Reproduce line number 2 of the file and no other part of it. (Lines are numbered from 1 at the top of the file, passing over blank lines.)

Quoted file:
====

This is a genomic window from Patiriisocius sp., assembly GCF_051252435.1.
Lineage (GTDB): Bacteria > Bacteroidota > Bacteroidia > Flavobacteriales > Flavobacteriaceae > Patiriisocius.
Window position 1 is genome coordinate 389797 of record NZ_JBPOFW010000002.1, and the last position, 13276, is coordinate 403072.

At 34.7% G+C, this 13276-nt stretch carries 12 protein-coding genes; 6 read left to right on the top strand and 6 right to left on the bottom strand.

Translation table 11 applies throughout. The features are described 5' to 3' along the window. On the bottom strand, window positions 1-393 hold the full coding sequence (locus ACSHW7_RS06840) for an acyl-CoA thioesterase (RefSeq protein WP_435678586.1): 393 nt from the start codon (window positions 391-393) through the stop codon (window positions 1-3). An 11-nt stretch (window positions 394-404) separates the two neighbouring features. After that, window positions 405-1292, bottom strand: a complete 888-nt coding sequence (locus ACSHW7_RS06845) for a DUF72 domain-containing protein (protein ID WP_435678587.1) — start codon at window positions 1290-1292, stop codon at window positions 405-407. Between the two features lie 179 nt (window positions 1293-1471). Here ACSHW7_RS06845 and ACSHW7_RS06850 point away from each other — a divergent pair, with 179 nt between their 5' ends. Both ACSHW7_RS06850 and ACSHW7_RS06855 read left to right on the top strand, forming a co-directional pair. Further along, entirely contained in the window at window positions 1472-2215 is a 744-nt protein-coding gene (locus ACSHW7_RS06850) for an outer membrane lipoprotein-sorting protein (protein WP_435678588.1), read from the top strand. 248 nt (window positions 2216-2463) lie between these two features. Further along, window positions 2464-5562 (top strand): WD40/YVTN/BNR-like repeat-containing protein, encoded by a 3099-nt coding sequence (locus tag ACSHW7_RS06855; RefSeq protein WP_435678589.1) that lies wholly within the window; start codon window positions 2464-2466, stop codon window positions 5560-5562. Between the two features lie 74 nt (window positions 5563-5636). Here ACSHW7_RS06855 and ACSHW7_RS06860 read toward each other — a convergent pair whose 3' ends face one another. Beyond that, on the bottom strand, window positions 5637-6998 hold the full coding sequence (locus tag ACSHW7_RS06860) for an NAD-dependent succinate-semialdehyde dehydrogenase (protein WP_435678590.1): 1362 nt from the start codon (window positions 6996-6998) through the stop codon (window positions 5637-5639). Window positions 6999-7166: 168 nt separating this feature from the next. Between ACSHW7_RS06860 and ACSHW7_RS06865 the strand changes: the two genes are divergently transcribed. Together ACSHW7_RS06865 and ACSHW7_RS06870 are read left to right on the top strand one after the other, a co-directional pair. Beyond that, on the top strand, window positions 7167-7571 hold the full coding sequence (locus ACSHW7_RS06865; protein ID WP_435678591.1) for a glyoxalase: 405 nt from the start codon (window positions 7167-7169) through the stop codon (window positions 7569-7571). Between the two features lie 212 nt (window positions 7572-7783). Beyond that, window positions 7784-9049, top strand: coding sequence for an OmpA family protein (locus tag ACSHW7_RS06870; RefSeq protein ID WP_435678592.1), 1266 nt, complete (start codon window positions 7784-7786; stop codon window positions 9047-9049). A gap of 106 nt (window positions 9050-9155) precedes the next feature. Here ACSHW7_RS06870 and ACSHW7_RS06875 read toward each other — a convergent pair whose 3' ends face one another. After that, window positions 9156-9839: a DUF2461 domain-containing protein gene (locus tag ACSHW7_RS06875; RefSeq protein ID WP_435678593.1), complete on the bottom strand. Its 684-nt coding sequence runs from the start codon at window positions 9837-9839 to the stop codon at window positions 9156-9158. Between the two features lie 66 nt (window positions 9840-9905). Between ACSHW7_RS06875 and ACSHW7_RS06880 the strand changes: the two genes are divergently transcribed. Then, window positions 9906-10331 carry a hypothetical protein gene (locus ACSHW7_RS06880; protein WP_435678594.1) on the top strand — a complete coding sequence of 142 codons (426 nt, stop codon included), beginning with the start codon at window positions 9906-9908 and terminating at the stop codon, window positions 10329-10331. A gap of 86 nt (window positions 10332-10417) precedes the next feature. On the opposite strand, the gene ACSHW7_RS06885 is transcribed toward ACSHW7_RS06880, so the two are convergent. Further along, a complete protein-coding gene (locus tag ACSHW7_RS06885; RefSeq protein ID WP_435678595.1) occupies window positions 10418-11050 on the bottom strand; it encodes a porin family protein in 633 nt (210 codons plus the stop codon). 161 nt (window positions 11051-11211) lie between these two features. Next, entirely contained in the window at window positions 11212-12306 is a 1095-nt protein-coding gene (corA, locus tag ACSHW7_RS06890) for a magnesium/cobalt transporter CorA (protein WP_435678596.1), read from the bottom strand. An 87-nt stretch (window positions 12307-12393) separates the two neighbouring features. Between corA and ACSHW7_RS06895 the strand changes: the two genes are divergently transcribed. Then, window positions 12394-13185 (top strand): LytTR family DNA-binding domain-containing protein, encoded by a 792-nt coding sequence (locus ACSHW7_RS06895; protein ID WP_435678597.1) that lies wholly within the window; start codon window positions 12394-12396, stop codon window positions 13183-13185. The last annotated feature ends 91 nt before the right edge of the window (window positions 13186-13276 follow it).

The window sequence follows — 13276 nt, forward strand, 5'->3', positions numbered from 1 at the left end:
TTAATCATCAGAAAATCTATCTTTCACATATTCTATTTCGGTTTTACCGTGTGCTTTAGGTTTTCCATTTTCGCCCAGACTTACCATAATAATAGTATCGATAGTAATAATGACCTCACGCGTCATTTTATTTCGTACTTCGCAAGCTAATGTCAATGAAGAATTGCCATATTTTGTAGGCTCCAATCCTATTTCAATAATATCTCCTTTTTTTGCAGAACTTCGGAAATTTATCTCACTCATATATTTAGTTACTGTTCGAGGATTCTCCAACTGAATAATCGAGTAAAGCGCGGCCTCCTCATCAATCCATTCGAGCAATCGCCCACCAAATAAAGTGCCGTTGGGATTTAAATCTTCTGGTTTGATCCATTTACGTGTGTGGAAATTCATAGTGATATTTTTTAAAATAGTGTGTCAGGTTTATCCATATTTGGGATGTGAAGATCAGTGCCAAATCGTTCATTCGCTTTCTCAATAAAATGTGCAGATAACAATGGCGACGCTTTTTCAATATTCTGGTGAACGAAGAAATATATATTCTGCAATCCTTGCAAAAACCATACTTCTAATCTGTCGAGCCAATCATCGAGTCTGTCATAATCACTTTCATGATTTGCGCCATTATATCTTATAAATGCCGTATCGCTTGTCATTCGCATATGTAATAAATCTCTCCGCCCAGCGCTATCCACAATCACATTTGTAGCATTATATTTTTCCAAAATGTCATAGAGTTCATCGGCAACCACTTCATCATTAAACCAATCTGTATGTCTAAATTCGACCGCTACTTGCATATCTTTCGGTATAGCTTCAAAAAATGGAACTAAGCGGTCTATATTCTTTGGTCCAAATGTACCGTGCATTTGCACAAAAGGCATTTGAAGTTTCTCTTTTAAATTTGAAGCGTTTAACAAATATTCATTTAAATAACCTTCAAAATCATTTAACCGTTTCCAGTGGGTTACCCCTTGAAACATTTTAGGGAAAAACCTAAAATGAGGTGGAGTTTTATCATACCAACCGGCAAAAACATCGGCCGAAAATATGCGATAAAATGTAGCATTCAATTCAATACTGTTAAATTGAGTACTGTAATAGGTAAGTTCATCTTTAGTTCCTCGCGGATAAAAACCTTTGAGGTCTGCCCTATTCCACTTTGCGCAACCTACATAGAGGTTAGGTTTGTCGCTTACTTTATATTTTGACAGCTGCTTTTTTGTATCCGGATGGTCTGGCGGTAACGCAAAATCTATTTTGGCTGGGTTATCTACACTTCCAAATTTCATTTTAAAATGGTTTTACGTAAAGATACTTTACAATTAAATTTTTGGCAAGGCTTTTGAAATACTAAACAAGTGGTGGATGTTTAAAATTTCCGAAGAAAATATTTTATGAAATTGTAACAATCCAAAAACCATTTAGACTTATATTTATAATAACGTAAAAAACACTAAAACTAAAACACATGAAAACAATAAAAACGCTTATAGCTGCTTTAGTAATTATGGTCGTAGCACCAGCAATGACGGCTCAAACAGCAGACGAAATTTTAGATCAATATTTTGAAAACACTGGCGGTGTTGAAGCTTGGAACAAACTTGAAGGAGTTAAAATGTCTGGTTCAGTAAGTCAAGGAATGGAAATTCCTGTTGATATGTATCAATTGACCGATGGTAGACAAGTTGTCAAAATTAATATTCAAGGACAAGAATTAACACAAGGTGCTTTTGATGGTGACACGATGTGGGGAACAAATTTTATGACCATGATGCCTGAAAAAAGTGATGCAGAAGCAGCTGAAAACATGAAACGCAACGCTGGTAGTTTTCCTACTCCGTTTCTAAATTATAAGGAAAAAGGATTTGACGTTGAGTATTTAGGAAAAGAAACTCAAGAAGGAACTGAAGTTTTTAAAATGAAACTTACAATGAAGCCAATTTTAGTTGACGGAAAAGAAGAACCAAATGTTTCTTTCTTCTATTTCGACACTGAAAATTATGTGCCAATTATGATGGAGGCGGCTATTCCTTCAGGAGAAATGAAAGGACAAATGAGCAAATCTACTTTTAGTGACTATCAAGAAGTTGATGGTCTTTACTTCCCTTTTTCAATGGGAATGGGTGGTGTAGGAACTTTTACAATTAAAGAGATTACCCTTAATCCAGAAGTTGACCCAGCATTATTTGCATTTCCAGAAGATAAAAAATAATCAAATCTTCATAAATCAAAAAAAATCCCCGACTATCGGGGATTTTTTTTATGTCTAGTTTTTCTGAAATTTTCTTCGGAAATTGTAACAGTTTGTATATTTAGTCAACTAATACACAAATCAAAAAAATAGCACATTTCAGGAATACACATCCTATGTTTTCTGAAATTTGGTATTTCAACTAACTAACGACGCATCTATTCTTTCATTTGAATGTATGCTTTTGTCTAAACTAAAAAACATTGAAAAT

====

Lineage (GTDB): Bacteria > Bacteroidota > Bacteroidia > Flavobacteriales > Flavobacteriaceae > Patiriisocius.